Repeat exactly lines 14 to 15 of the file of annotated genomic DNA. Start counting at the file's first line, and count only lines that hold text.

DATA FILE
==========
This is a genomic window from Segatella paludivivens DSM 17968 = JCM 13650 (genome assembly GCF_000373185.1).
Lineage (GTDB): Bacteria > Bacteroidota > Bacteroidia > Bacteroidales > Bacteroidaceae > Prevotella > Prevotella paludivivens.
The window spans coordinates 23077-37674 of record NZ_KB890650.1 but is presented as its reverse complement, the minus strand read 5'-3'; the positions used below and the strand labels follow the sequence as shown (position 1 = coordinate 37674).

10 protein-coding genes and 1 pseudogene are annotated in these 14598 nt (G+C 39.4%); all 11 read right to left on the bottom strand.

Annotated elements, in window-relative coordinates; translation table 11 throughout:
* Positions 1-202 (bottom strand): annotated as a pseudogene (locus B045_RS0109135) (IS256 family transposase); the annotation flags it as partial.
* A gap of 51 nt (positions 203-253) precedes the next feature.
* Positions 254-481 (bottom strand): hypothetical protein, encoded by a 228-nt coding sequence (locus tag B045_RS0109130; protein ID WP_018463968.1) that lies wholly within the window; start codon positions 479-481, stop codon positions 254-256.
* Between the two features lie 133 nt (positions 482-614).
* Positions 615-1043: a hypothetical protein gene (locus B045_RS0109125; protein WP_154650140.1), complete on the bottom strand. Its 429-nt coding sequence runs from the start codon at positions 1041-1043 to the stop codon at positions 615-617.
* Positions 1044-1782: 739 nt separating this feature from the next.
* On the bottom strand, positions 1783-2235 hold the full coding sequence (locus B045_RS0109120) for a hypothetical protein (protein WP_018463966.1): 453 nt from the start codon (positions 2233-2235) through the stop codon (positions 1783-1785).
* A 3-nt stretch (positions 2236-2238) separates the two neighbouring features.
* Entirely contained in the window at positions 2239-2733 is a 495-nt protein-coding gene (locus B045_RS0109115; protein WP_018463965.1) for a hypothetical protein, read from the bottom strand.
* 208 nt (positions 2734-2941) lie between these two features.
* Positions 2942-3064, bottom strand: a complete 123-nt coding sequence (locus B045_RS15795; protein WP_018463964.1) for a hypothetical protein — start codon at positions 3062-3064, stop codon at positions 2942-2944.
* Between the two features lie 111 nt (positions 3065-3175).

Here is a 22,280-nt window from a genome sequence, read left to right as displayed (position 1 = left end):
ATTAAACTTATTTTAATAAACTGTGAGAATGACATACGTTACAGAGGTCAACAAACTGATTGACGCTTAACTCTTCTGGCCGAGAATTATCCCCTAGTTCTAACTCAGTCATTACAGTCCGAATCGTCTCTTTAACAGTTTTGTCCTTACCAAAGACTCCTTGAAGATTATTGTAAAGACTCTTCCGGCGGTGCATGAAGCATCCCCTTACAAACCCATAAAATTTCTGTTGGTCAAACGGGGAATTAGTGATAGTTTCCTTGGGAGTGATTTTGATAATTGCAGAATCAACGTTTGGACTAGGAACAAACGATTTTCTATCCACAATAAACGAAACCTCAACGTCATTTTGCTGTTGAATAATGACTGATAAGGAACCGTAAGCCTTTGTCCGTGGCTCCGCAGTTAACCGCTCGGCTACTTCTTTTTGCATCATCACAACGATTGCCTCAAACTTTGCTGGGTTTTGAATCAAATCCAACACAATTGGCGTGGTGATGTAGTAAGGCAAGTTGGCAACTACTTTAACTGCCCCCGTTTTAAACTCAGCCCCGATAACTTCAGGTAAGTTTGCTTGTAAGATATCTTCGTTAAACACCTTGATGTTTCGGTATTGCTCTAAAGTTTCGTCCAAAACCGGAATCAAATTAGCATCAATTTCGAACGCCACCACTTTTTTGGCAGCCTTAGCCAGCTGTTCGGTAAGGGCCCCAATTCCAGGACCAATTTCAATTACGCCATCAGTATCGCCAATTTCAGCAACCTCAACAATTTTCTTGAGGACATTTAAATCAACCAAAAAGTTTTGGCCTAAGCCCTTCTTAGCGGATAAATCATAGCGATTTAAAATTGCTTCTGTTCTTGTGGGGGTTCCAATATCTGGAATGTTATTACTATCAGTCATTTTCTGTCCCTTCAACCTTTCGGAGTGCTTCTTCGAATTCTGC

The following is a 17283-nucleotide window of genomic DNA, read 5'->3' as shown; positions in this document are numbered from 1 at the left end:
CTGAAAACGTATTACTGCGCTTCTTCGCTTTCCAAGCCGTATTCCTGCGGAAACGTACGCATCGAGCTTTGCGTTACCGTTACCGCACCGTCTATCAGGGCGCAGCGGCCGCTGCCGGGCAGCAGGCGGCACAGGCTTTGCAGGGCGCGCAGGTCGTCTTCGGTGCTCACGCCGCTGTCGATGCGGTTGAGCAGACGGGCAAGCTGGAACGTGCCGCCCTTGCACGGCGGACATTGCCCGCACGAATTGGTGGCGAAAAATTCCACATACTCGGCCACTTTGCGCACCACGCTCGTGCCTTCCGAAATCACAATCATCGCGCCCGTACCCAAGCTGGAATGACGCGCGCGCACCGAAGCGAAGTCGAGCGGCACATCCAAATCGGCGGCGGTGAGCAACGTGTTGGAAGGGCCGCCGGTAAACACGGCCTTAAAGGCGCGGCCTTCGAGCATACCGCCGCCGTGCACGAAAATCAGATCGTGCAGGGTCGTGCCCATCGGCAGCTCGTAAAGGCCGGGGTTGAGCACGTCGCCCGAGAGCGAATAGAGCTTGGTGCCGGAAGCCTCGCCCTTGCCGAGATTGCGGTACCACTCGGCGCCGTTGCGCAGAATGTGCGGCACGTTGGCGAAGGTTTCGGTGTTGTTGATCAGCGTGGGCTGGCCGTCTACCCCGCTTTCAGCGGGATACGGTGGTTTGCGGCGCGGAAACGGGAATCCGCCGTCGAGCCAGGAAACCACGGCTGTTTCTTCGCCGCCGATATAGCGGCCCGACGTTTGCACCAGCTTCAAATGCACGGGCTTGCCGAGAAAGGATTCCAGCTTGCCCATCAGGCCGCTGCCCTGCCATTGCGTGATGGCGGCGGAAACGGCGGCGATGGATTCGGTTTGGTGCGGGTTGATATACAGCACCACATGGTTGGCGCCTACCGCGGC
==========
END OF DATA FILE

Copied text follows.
* Entirely contained in the window at positions 2239-2733 is a 495-nt protein-coding gene (locus B045_RS0109115; protein WP_018463965.1) for a hypothetical protein, read from the bottom strand.
* 208 nt (positions 2734-2941) lie between these two features.